Sunday, October 5, 2008

The necessity of punishment

After the milk scandal in China, I guess almost none of you dare buy any dairy product from China right?

No, not only dairy product, it should be any food product from China.

No no no, it should be any product from China.

How sad is that?

I just can't estimate how much economic losses are resulted from this scandal. I'm not only talking about China; the countries that used to enjoy the cheap products from China have to buy expensive goods from some other trusted source now because they completely lost all the confidence in Chinese-made products.

Are all Chinese businesses evil? Definitely not. In this milk scandal, I believe that most of the dairy farmers are honest people. The unfair truth is that if only 30% of the farmers are malicious, it's enough to destroy the whole dairy industry. What can the remaining 70% dairy farmers do? Trying to claim that their milk is melamine-free? Will you trust any of them? If you're talking about the health of your kids, you just won't take any chance.

Is this tragedy a result of human greed? I don't think so. On the contrary, capitalism works because human beings are, in general, greedy. When many businesses try to maximize their profits by bringing gasoline to areas that are short of gas, not only will it drive the local prices down but it'll also bring more gas supplies to the residents there so that they don't have to wait at the gas station all day long. In other words, in a capitalist country, the process of maximizing one's benefits also maximizes the benefits of other people, so greed is a good thing.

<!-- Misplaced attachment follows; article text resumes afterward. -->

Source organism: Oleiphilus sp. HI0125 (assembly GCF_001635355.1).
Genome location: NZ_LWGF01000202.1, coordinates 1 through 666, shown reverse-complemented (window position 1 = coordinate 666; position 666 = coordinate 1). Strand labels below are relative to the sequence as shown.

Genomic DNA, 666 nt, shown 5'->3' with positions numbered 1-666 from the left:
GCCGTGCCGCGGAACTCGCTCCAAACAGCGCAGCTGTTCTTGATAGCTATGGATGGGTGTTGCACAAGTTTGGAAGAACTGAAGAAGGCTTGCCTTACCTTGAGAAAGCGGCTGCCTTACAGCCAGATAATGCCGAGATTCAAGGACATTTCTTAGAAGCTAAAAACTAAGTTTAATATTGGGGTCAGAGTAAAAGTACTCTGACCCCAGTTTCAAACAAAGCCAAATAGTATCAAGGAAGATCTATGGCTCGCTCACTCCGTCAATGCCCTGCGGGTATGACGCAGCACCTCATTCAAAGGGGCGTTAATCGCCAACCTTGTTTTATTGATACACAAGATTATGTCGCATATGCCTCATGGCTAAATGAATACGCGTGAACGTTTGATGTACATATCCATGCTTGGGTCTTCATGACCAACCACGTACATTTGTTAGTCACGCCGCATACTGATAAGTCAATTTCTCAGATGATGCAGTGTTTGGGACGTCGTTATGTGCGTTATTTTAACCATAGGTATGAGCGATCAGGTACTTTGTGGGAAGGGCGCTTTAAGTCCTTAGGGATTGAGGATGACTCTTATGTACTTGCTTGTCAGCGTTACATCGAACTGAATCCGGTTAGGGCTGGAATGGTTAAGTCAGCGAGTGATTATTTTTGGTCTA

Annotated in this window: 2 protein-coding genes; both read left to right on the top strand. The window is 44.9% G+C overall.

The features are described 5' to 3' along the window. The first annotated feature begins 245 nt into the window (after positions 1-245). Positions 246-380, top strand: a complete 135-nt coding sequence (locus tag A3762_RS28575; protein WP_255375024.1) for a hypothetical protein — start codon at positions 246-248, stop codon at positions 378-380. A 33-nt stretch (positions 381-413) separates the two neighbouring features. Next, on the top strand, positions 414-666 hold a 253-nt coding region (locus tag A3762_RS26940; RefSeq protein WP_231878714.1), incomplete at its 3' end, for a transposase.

Come to think about it, the malicious dairy farmers should know that adding melamine to the milk will eventually drive them out of business and got them busted. So, it's bad to them in the long run. However, if by doing so they can
  • Make a huge sum of money in the short run
  • Manage to get away from any legal responsibility
Then, there will be enough incentives to commit such a hateful crime.


Doesn't that sound familiar to us in the U.S.? Yes, it's just like the mortgage bankers who caused this detrimental financial crisis that shakes the world's economy by making loans that have no hope to be repaid just for the sake of those fat commissions/bonuses. One difference between the dairy farmers and the mortgage bankers is that most of the bad dairy farmers will probably be put in jail for many years while the mortgage bankers are enjoying the 700 billion bailout resulted from their absurd lending practices.

I'm not an economist, so there's no way I can predict whether this 700 billion bailout actually benefits the U.S. people from the standpoint of the economy as a whole looking forward. Maybe it does, maybe it doesn't. However, if the wrongdoers who caused this humongous financial crisis in the first place were not punished, I guarantee that the history will repeat again:

If you can be a CEO of a public company who is guaranteed a multi-million severance package even if you drive the business to bankruptcy, will you be one?

"That's too good ridiculous to be true!"

Yes it is, but it's true. Welcome to the business world of the U.S.